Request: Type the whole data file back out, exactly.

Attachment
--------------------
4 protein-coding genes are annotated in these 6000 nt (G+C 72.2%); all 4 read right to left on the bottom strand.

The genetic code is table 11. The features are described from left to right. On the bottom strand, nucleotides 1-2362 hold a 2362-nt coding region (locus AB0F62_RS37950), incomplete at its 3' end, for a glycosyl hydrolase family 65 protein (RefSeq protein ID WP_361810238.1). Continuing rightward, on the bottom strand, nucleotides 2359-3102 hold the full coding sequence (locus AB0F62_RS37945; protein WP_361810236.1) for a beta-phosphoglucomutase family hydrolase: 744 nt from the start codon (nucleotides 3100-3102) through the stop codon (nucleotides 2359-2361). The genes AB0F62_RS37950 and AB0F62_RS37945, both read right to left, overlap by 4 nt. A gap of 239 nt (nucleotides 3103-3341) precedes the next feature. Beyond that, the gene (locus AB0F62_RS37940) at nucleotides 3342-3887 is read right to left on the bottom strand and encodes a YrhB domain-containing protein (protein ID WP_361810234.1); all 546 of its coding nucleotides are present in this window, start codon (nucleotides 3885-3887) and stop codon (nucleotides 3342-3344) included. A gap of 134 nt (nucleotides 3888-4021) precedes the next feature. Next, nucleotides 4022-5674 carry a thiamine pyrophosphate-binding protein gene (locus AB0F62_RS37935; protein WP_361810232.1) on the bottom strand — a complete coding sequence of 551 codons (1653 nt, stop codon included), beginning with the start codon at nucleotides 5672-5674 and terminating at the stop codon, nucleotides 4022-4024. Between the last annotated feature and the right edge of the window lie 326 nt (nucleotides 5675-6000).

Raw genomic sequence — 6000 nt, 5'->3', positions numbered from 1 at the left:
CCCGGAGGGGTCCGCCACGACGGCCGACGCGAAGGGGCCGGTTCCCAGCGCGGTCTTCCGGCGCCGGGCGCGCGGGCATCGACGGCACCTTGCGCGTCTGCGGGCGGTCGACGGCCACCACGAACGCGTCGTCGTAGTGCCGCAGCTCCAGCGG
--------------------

4 protein-coding genes are annotated in these 6000 nt (G+C 72.2%); all 4 read right to left on the bottom strand.

The genetic code is table 11. The features are described from left to right. On the bottom strand, nucleotides 1-2362 hold a 2362-nt coding region (locus AB0F62_RS37950), incomplete at its 3' end, for a glycosyl hydrolase family 65 protein (RefSeq protein ID WP_361810238.1). Continuing rightward, on the bottom strand, nucleotides 2359-3102 hold the full coding sequence (locus AB0F62_RS37945; protein WP_361810236.1) for a beta-phosphoglucomutase family hydrolase: 744 nt from the start codon (nucleotides 3100-3102) through the stop codon (nucleotides 2359-2361). The genes AB0F62_RS37950 and AB0F62_RS37945, both read right to left, overlap by 4 nt. A gap of 239 nt (nucleotides 3103-3341) precedes the next feature. Beyond that, the gene (locus AB0F62_RS37940) at nucleotides 3342-3887 is read right to left on the bottom strand and encodes a YrhB domain-containing protein (protein ID WP_361810234.1); all 546 of its coding nucleotides are present in this window, start codon (nucleotides 3885-3887) and stop codon (nucleotides 3342-3344) included. A gap of 134 nt (nucleotides 3888-4021) precedes the next feature. Next, nucleotides 4022-5674 carry a thiamine pyrophosphate-binding protein gene (locus AB0F62_RS37935; protein WP_361810232.1) on the bottom strand — a complete coding sequence of 551 codons (1653 nt, stop codon included), beginning with the start codon at nucleotides 5672-5674 and terminating at the stop codon, nucleotides 4022-4024. Between the last annotated feature and the right edge of the window lie 326 nt (nucleotides 5675-6000).

Raw genomic sequence — 6000 nt, 5'->3', positions numbered from 1 at the left:
CCCGGAGGGGTCCGCCACGACGGCCGACGCGAAGGGGCCGGTTCCCAGCGCGGTCTTCCGGCGCCGGGCGCGCGGGCATCGACGGCACCTTGCGCGTCTGCGGGCGGTCGACGGCCACCACGAACGCGTCGTCGTAGTGCCGCAGCTCCAGCGG